Obamacare requires that insurance companies spend at least 80% of their insurance premium costs on healthcare expenses and healthcare quality improving activities- leaving only 20% of their gross income for administrative costs, marketing, overhead costs, and profits. If they fail to meet this requirement, they have to refund their enrollees the difference. The threshold is raised to 85% for companies providing large-group plans.

At first, this clause may sound good. It attempts to reduce insurance company profits and administrative expenses through force, in an attempt to ensure that the law isn’t a handout to insurance companies due to the mandate, and that money spent on premiums actually goes towards healthcare.

However, this clause means that the only way for insurance companies to increase profits is to drive up the cost of healthcare. They can’t increase the percentage of their profit margin due to the requirement that 80% of insurance premiums are spent on healthcare expenses, but they can increase the overall size of their profits by charging more for insurance, while simultaneously paying out more to hospitals and drug companies in order to stay within their limits.

The Affordable Care Act now includes an employer mandate, requiring that employers of full time employees provide their employees with health insurance, with an exemption for small businesses. This has resulted in many companies converting full time jobs into part time jobs, in order to circumvent having to pay for expensive healthcare.

The Affordable Care Act also established that anyone below 400% of the federal poverty level has a cap as to how much they personally will have to pay for an insurance premium, if their employer doesn’t provide it. If their insurance premium costs more than a figure based on their income, the government will make up the difference in the form of a refundable tax credit. For example, a family of 4 with an income of $36,450 will not have to pay more than 4.08% of their income on their insurance premium for a silver plan. For them, if the second cheapest insurance provider in their area charges more than $1487.16 per year, the government will make up the entire difference.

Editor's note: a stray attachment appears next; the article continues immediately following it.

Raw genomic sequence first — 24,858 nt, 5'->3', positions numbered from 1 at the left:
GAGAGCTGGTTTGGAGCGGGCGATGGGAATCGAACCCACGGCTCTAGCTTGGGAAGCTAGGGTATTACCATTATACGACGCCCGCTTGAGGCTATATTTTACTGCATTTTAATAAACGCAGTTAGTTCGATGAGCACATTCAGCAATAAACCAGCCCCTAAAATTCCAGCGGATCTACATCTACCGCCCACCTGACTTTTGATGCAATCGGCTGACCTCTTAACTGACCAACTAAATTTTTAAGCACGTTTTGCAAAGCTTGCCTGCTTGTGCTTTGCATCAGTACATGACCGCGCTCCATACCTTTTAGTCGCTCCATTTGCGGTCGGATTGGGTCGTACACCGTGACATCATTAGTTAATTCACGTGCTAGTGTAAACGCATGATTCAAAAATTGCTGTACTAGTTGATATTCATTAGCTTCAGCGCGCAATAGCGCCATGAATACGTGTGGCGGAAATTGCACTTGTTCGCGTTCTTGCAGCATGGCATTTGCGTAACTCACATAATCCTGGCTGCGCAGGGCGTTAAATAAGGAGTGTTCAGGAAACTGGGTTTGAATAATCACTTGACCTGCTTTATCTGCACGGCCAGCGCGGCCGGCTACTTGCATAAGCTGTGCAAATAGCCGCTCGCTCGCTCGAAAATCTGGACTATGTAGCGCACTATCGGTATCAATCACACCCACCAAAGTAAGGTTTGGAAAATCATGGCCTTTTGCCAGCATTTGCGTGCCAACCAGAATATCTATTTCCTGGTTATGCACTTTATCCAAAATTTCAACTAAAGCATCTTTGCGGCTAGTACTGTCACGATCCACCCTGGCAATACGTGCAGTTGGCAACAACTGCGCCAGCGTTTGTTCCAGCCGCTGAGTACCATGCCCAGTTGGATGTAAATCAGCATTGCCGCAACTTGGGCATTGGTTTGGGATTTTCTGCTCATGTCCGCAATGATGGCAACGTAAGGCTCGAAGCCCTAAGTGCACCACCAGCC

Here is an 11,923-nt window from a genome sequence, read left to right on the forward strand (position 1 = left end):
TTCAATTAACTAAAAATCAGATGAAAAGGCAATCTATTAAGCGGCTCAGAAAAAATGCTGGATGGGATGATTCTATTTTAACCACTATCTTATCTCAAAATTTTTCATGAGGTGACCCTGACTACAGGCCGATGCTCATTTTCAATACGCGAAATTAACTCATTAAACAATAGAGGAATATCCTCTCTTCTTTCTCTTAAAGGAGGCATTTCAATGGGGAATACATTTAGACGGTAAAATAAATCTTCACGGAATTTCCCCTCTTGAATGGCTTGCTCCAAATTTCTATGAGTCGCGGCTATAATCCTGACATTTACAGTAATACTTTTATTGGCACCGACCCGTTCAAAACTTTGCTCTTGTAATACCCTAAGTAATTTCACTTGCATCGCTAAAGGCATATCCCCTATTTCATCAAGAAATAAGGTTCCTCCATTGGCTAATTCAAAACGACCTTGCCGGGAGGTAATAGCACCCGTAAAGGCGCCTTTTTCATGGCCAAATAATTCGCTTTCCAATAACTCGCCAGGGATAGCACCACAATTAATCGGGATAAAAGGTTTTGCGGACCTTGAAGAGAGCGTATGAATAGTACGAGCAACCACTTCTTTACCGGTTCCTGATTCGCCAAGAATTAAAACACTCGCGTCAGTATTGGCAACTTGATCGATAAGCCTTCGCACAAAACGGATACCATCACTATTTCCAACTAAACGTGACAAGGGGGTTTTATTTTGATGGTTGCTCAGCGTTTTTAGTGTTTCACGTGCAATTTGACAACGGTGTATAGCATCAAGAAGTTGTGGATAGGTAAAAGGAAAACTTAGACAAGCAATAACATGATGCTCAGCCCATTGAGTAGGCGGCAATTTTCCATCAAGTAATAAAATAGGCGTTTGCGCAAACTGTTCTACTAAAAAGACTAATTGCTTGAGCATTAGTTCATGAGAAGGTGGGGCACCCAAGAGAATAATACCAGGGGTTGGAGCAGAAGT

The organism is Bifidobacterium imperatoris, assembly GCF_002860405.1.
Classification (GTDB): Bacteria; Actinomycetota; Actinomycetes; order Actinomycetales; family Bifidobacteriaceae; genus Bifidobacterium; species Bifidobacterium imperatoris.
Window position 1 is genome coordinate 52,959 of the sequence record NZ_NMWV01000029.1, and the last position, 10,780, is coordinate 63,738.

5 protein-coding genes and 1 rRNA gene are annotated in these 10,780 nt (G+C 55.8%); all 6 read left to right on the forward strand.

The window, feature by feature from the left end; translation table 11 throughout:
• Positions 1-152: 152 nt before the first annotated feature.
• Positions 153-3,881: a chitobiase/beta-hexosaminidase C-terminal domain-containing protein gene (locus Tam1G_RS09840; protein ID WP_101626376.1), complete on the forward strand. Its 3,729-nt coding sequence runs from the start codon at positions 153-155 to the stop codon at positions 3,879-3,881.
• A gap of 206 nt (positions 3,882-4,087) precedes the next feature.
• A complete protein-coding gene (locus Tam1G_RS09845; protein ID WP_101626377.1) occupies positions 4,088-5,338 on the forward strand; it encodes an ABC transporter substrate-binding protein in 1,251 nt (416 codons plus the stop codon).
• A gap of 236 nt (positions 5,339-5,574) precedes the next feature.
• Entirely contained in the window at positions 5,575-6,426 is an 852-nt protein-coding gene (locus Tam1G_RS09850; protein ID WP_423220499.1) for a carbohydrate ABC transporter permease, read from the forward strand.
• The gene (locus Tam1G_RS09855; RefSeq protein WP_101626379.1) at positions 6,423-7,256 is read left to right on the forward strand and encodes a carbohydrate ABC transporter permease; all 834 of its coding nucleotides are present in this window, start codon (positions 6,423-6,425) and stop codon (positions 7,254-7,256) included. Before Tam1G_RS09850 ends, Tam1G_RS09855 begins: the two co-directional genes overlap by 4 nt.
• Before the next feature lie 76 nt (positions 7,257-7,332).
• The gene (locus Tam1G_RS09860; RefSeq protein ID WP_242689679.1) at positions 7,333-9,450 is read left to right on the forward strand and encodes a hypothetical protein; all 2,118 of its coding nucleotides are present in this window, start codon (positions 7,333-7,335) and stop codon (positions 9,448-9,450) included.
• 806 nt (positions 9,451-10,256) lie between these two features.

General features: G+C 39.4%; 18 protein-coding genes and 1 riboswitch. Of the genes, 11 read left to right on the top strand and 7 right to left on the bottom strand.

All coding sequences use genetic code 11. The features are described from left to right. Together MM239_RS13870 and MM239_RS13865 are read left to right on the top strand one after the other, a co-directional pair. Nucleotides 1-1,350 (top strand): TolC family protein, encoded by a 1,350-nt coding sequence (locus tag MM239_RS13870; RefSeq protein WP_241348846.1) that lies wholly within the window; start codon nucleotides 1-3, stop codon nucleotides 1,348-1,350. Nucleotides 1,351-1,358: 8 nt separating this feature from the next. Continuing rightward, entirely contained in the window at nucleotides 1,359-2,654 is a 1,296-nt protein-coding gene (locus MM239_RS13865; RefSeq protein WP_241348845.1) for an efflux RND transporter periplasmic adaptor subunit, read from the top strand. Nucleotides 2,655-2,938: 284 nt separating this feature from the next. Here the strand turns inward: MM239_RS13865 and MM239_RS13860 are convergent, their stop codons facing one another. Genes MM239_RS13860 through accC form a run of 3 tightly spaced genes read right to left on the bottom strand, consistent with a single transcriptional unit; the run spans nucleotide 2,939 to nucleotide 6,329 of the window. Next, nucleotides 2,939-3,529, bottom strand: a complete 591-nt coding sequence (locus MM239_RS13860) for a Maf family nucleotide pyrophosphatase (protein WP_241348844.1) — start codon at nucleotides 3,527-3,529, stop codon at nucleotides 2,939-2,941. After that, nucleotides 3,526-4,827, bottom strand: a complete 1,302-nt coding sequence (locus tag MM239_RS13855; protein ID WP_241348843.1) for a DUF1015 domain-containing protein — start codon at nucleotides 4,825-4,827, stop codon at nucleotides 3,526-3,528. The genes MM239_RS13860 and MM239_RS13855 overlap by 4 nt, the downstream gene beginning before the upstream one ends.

In a market without subsidies or government intervention, hospitals and drug companies could only charge what people are capable of paying. When the government starts providing unlimited subsidies(they’ll cover as much as the 2nd cheapest insurance provider charges with no limits) to it’s low and medium income citizens, it creates a situation where insurance companies and healthcare providers profit immensely from the federal government’s inability to negotiate it’s expenditures.